We are in 2022, technically the world has entered into third year with the global pandemic of COVID-19 virus. The fight is still on in most parts of the world. And every now and then, we see a spike in the number of cases.
The current wave of Omicron variant which started as a variant of concern in South Africa has now reached almost 100 countries and many such as India, US, France and UK are witnessing a daily record surge in the positivity rate.
Dr Charu Dutt Arora, Consultant Physician and Infectious Disease Specialist
Head at Ameri Health, Asian Hospital, Faridabad believes that the international scientific fraternity worked their best to produce the conventional injectable vaccine against SARS COV-2 virus. However, due to a plethora of operational and logistical concerns, a chunk of our global citizens lie unvaccinated against this uncertain viral entity. While the pandemic evolves, many vaccination candidates have been bought to the platform using an expedited technology and better safety and efficacy. One such development is that of a novel intranasal vaccine against COVID-19 virus. She further shares her insight on the subject.
Recently, Bharat Biotech received a nod from the DGCI to conduct Phase III clinical trials for their BBV154 - a unique adenovirus vectored nasal vaccine against coronavirus.
There are many ways to administer a vaccine- the most common route being injectable. The conventional route produces a systemic immune response with the help of T and B cells which produce a lasting memory in fighting against the viral antigens. However, these injectable vaccines do not produce a subtle effect on respiratory shedding of the virus.
In contrast, the intra nasal vaccine is squirted directly into the nose and provides a check point at the very entrance of the virus in the human body. Such vaccines have been in place for more than 40 years for diseases such as Influenza.
How does an intranasal vaccine work?
An intranasal vaccine is game changer in the field of vaccination against COVID-19 virus. Studies done by Professor Iwasaki at Yale School of Medicine have shown very encouraging results in mouse models. This vaccine route provides a broad immunological response. It stimulates neutralizing IgG, mucosal IgA and a systemic T cell response.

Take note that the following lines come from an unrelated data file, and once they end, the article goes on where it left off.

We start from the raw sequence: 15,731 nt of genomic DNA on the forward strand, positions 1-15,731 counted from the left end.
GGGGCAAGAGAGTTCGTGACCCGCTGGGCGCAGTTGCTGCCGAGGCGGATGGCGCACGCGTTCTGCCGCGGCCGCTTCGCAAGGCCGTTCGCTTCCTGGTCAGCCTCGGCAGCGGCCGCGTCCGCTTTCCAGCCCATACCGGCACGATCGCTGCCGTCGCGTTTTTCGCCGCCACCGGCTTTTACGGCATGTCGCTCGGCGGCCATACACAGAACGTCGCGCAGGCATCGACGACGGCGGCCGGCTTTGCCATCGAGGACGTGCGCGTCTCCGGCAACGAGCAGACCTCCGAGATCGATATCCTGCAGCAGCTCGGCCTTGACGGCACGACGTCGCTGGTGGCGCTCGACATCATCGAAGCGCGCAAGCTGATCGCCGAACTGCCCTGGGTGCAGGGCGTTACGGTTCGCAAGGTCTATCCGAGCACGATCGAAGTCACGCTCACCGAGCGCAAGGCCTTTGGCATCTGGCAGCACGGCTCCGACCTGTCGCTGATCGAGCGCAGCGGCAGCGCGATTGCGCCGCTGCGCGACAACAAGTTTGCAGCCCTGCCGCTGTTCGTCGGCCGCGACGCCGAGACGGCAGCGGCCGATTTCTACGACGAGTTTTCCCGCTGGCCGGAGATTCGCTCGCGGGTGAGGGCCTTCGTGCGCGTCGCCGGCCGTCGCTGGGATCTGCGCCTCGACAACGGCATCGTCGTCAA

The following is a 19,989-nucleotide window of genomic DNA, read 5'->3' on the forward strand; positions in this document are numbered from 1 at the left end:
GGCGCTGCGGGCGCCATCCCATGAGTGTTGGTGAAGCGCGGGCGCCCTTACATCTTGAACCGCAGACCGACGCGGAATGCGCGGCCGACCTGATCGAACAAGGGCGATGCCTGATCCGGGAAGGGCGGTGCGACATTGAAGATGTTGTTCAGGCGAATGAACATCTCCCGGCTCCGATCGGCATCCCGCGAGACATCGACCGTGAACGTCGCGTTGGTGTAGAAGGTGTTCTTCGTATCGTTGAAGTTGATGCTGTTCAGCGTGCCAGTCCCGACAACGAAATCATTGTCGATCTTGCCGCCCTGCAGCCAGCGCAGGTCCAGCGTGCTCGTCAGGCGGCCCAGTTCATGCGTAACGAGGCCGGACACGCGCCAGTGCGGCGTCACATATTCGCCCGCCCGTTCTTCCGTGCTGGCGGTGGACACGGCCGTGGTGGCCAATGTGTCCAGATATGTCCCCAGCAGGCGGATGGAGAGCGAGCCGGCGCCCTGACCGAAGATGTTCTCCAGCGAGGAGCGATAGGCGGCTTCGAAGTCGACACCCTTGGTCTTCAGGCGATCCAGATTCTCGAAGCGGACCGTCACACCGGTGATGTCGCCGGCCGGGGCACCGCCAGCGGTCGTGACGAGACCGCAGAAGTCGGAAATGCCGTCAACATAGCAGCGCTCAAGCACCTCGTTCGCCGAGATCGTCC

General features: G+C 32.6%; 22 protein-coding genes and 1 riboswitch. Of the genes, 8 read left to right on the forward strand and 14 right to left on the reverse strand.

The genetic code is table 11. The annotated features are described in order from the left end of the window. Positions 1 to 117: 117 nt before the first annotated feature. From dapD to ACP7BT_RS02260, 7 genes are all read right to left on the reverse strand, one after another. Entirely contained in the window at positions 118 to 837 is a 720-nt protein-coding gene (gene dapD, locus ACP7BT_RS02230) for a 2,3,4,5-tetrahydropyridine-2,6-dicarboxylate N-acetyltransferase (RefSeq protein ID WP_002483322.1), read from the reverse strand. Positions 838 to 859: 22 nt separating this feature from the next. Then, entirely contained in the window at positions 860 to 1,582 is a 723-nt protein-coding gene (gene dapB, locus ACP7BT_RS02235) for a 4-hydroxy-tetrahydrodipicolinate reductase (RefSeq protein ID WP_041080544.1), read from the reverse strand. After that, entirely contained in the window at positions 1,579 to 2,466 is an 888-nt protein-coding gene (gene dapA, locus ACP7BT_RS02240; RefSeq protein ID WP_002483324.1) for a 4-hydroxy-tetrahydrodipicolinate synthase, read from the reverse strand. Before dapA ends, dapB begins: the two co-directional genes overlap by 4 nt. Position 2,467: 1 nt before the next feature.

How is it different?
Since the nose is the initial site of viral entry, transmission and replication inside the human body, intranasal vaccines acts like a policeman guarding this site. Our mucosal organs such as nose and gut lining produce a special antibody response called as IgA mediated response. The intranasal vaccine thus triggers a local immunity in addition to providing a good systemic response.
How is it better than the current vaccines?
Although many animal models have showed a favourable outcome of intranasal vaccines and sprays compared to the regular intramuscular vaccines, the results are still to be verified on human subjects. In addition, these inhaled models of vaccine delivery are encouraging on a logistical arena as well. Being non-invasive and needle free approach, it does not scare people and they can easily squirt the medicine inside their nasal passage. It is cost effective and requires no trained manpower for administration, thus facilitating the geographic coverage worldwide.
With a high compliance and low risk approach, if proven to be efficacious, this intranasal vaccine will be proven to be a turning point in our fight against COVID and its emerging variants.